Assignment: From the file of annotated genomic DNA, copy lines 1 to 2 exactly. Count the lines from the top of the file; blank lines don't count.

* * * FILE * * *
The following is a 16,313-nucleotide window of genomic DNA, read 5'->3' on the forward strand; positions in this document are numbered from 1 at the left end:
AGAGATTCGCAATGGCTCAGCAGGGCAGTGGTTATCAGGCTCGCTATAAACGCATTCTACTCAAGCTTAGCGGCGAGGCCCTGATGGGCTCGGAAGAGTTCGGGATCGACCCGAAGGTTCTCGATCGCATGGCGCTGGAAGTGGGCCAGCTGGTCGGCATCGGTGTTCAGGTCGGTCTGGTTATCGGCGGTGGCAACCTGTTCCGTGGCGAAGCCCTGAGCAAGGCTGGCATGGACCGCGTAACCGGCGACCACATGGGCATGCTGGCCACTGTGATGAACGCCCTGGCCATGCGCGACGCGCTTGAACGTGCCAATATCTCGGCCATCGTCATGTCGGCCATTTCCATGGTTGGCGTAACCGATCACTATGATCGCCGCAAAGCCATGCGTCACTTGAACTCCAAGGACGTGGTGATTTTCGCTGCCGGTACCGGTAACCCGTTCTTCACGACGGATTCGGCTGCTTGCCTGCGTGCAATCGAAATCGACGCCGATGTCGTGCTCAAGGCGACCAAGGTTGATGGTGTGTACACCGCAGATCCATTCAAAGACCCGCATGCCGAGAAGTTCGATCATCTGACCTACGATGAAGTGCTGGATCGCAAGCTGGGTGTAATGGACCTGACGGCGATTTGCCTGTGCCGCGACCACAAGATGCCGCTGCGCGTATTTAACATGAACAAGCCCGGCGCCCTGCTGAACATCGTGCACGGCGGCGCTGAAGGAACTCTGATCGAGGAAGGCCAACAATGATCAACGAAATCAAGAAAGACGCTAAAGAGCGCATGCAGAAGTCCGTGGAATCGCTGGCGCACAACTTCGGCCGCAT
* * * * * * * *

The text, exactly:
The following is a 16,313-nucleotide window of genomic DNA, read 5'->3' on the forward strand; positions in this document are numbered from 1 at the left end:
AGAGATTCGCAATGGCTCAGCAGGGCAGTGGTTATCAGGCTCGCTATAAACGCATTCTACTCAAGCTTAGCGGCGAGGCCCTGATGGGCTCGGAAGAGTTCGGGATCGACCCGAAGGTTCTCGATCGCATGGCGCTGGAAGTGGGCCAGCTGGTCGGCATCGGTGTTCAGGTCGGTCTGGTTATCGGCGGTGGCAACCTGTTCCGTGGCGAAGCCCTGAGCAAGGCTGGCATGGACCGCGTAACCGGCGACCACATGGGCATGCTGGCCACTGTGATGAACGCCCTGGCCATGCGCGACGCGCTTGAACGTGCCAATATCTCGGCCATCGTCATGTCGGCCATTTCCATGGTTGGCGTAACCGATCACTATGATCGCCGCAAAGCCATGCGTCACTTGAACTCCAAGGACGTGGTGATTTTCGCTGCCGGTACCGGTAACCCGTTCTTCACGACGGATTCGGCTGCTTGCCTGCGTGCAATCGAAATCGACGCCGATGTCGTGCTCAAGGCGACCAAGGTTGATGGTGTGTACACCGCAGATCCATTCAAAGACCCGCATGCCGAGAAGTTCGATCATCTGACCTACGATGAAGTGCTGGATCGCAAGCTGGGTGTAATGGACCTGACGGCGATTTGCCTGTGCCGCGACCACAAGATGCCGCTGCGCGTATTTAACATGAACAAGCCCGGCGCCCTGCTGAACATCGTGCACGGCGGCGCTGAAGGAACTCTGATCGAGGAAGGCCAACAATGATCAACGAAATCAAGAAAGACGCTAAAGAGCGCATGCAGAAGTCCGTGGAATCGCTGGCGCACAACTTCGGCCGCAT